This all may not be too bad, if the writer accounted for anything else that could happen to the PCs. The only tactic the writer seems to assume is that the PCs will rush forward without using other tactics such as stealth, diplomacy or magic. This assumption is quite bad. If the PCs consider that the halflings took the treasure into the valley as a favor for a good king, they would not be so anti-social to a good party. Even if they were, at 9th level, the challenges presented would be a cakewalk for an experienced party. A couple of charms and the party will be at the treasure in a couple hours riding on the back of a monster spider.

The Iron Word

Treasures of Elbard works as an historical document of how adventure writing has changed in five years. With its lengthy box text, lack of a summary and very A, B, C style of writing, it dates itself worth than grandma?s blue wig.



LIKED: - The treasures are very nice


DISLIKED: - Seems like a retread of every other adventure
- Just seemed like they scanned in the book with no updates or PDF enhancements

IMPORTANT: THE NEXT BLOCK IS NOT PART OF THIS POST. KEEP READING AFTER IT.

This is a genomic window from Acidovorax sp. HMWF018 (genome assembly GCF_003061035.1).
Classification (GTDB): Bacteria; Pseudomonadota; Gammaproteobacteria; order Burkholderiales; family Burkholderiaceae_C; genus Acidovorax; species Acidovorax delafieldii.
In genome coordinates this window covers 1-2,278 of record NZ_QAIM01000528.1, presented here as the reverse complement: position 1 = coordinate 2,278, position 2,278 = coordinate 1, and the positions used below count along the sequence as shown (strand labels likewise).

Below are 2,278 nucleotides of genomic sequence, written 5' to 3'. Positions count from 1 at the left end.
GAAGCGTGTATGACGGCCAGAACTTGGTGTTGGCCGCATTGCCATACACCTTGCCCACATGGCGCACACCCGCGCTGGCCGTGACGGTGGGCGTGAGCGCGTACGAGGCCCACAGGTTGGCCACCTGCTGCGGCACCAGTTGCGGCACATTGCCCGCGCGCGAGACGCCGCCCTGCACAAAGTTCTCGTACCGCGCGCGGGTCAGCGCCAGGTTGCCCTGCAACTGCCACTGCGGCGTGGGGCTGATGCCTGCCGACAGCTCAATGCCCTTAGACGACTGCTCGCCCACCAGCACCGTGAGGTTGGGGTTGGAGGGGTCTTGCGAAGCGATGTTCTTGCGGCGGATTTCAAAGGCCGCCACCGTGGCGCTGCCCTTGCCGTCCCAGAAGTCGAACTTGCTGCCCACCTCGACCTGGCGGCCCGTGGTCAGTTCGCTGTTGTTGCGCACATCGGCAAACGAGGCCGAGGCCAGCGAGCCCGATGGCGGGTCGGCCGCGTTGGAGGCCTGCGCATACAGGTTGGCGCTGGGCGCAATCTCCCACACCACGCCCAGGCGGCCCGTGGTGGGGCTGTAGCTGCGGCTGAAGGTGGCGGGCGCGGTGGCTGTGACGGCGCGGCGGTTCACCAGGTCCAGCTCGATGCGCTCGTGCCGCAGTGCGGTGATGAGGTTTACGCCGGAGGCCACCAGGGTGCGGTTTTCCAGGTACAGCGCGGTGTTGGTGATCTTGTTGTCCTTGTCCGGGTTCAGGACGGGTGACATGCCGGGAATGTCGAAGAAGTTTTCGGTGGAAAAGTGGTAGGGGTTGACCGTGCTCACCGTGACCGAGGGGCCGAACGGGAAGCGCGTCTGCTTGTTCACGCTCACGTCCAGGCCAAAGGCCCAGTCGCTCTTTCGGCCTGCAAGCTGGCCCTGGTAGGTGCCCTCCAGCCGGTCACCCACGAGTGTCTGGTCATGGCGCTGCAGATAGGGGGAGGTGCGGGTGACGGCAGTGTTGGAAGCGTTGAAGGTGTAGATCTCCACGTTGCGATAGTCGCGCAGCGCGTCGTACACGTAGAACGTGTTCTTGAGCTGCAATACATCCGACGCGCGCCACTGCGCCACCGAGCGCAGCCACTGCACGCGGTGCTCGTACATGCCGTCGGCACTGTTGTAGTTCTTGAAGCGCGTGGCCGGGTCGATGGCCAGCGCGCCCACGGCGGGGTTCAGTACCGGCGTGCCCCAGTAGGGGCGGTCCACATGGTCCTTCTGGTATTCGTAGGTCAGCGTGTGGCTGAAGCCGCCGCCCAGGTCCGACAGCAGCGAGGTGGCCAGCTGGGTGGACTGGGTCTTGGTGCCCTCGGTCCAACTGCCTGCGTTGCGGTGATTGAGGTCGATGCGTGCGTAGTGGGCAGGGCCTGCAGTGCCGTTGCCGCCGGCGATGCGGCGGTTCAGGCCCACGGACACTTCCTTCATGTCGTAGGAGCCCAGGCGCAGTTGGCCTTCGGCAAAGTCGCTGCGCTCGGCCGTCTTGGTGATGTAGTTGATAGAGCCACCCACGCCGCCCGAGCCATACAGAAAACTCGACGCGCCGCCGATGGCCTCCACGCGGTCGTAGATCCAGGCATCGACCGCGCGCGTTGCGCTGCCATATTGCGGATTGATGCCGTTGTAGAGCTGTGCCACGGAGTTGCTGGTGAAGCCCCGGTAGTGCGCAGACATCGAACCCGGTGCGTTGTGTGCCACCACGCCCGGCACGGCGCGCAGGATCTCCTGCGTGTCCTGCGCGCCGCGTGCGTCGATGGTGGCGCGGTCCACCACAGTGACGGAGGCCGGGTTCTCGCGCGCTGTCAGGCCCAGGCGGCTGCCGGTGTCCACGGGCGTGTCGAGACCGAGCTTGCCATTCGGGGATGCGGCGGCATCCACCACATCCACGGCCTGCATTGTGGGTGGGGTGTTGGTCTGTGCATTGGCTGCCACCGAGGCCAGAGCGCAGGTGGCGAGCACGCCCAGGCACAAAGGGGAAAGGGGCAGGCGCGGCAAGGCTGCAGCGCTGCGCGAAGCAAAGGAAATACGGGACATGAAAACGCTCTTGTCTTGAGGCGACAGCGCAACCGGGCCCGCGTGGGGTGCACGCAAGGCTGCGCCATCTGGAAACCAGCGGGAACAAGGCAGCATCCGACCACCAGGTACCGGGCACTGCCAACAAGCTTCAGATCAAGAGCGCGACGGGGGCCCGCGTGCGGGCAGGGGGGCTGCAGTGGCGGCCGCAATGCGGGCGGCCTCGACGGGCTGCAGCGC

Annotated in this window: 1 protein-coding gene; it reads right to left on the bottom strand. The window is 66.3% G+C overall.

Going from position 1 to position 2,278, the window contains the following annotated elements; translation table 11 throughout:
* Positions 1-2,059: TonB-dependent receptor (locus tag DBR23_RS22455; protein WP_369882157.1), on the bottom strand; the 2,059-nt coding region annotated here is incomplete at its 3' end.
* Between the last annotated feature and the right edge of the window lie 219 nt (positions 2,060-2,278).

- Without a summary, the DM doesnt know where he needs to switch things up beforehand.

QUALITY: Disappointing

VALUE: Disappointed


Rating:
[2 of 5 Stars!]
Publisher Reply:
Thanks for the review. Just to clarify, all MonkeyGod electronic products are presented the same as their original print counterparts. Our agreement only provides for distribution, not alteration of the files, so beyond bookmarks (which I completely forgot to add to this adventure and which I will update soon), there is nothing else we can do.
MonkeyGod Presents: The Maze of Screaming Silence
by Peter I. [Featured Reviewer] Date Added: 07/12/2006 00:00:00
Maze of Screaming Silence is a 100 page d20 pdf adventure product. Originally this adventure was released by MonkeyGod Enterprises, and is now released in pdf form by Highmoon Media Productions under the MonkeyGod Presents line of products. Maze of Screaming Silence is both a d20 adventure and a city supplement, with the City of the Damned being detailed quite extensively in the text of the product. This adventure is written for the 3e rules, and is suitable for characters of 3rd or 4th level. The contents, as the disclaimer for this product indicates, is for mature audiences only.